Origin: Peréz Zeledon, Brunca, Costa Rica
Farm: La Toboba
Producer: Senel Campos and Allan Campos
Altitude: 1400-1700 masl
Varieties: Yellow Catuai
Taste Profile: Strawberry, Pineapple, Champagne
Senel Campos and his son Allan work and live on their farm La Toboba. Since 2016, they have turned
from being dependent on a coop to become an independent mill with full control of their harvest and post-harvest process.
We can clearly see the development and taste the improvement over the years we have worked with
Senel and Allan. To live on the farm like don Senel does give him a close relationship to the earth,
animals and nature that is so important to make a coffee of high quality.
Senel and Alan constantly improve and reinvest in their farm and micro-mill. In the last year they
installed a greenhouse with capacity to dry more coffee in a controlled environment. They also
improved the warehouse they built last year. Moving forward, they see more drying beds, another greenhouse, more land to plant more varieties on: ET47, Hybrid H3 F1, Wild Ethiopian, Geisha and Catigua MG2 are on their list. Haven’t heard of them? There is so much to learn.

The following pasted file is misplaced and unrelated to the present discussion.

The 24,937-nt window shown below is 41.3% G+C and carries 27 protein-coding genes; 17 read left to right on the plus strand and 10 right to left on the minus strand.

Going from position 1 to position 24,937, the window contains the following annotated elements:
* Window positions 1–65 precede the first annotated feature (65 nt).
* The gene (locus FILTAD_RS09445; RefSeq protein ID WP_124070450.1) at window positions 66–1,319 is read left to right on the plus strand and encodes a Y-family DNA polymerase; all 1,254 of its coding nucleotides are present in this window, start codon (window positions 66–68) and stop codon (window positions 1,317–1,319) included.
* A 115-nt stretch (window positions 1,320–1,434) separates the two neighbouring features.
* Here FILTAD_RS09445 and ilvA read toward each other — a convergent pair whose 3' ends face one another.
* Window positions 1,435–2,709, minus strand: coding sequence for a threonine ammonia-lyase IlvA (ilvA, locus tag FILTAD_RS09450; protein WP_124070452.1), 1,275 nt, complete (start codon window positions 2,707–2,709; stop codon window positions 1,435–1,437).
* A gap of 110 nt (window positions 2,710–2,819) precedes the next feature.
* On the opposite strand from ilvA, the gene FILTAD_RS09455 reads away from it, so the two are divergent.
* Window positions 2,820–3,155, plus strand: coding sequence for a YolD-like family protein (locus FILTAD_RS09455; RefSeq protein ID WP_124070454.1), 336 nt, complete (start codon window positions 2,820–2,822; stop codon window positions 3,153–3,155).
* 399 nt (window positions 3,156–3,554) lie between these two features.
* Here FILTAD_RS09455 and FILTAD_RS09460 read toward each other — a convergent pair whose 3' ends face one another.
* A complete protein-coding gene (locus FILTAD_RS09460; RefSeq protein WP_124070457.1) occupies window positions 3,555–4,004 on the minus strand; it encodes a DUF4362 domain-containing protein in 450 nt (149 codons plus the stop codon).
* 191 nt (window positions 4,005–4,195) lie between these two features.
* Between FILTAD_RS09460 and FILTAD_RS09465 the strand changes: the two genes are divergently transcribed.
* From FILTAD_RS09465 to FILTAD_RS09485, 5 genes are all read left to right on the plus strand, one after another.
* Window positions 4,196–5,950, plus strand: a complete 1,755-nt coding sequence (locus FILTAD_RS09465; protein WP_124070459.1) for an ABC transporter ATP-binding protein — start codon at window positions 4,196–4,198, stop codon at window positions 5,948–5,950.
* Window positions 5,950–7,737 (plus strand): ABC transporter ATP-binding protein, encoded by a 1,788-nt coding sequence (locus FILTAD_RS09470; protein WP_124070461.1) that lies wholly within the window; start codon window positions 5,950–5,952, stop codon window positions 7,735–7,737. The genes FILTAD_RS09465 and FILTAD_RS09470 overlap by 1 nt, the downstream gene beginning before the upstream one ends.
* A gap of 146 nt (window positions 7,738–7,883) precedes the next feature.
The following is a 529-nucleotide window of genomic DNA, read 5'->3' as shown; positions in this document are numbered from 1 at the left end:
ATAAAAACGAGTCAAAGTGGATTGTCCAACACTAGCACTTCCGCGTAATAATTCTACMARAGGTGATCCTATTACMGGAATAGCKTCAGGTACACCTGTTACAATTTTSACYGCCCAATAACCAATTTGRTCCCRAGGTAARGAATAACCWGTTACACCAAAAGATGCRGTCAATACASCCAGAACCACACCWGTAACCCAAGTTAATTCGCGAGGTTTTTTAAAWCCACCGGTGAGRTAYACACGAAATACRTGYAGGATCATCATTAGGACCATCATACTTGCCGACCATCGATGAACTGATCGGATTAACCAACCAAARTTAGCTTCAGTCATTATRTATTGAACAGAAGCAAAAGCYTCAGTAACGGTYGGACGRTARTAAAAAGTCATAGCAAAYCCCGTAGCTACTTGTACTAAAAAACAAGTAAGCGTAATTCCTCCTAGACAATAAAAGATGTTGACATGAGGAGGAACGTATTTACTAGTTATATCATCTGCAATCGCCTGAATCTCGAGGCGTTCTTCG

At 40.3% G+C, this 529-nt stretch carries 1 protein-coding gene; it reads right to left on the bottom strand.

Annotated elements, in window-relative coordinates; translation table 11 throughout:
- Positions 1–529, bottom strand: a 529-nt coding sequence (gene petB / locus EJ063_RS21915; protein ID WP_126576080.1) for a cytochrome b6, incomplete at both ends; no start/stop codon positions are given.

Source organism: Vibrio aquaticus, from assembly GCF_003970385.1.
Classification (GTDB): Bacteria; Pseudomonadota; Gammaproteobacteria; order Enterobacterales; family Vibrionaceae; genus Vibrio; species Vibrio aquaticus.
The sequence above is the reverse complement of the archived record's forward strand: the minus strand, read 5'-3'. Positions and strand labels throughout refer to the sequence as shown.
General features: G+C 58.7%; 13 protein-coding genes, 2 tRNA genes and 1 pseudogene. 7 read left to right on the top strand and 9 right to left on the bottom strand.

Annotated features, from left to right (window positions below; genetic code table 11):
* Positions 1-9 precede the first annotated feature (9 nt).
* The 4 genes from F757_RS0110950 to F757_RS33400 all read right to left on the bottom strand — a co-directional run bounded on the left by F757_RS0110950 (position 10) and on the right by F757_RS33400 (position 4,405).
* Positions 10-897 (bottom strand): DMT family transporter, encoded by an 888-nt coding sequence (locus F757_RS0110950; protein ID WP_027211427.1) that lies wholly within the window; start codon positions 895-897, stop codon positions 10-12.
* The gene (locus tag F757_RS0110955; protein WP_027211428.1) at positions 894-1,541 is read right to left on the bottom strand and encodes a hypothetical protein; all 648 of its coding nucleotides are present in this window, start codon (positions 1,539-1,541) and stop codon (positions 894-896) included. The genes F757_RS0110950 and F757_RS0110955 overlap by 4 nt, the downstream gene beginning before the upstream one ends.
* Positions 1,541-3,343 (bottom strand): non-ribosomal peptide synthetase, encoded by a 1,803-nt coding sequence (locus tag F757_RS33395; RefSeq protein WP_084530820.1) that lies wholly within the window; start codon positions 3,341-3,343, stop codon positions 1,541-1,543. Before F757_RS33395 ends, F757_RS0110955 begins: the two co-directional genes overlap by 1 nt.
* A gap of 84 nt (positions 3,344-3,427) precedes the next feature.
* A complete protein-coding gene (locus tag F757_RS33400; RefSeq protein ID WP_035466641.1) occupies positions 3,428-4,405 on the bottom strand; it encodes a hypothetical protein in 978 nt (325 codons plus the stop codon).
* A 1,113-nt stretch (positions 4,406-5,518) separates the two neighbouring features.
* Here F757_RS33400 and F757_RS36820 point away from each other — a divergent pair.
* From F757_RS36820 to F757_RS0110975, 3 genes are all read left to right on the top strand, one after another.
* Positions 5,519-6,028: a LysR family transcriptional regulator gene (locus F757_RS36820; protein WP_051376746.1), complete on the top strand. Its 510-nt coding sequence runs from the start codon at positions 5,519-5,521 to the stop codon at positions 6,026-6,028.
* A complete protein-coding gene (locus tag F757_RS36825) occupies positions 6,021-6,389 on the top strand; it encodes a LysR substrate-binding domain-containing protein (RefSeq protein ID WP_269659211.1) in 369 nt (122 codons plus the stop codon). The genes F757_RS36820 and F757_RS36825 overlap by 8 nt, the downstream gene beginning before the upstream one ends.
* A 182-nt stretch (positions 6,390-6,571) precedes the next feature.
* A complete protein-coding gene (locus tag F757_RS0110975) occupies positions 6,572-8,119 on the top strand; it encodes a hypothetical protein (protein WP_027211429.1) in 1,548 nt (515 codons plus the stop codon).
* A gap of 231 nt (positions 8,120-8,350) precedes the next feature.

When we ask Senel about the coffee marked, he tells us financing is one of his biggest issues. Cash
flow on a coffee farm is always an issue and getting options from national banks are important for farm development to work smoothly. Senel would also like to educate all coffee consumers so they better understand the work behind producing specialty coffee working against environmental
conditions, plagues and diseases. This black honey lot comes from the lot Jocotes - named so because 1 hectare of this tropical fruit
tree is planted in the same area.
Type: Dry Anaerobic
Cherries where picked at a suggar level of Briz 28. After harvest, floaters are separated before
cherries was dried on African bed for 110 hours with movements every 2 hours. Then the fruit was
placed in anaerobic fermentation tanks without an escape valve for 120 hours. In this process there
is no leachate due to the 110 hours of pre-drying that is given to the fruit at the beginning. Then the
fruit is transferred to slow-drying greenhouses seeking to prolong the drying of the fruit. Cherries
was covered with a tissue called ‘saran’, and cherries were moved every 5 hours. Drying time 45
days, and resting after drying for 60 days before coffee was being prepared for export.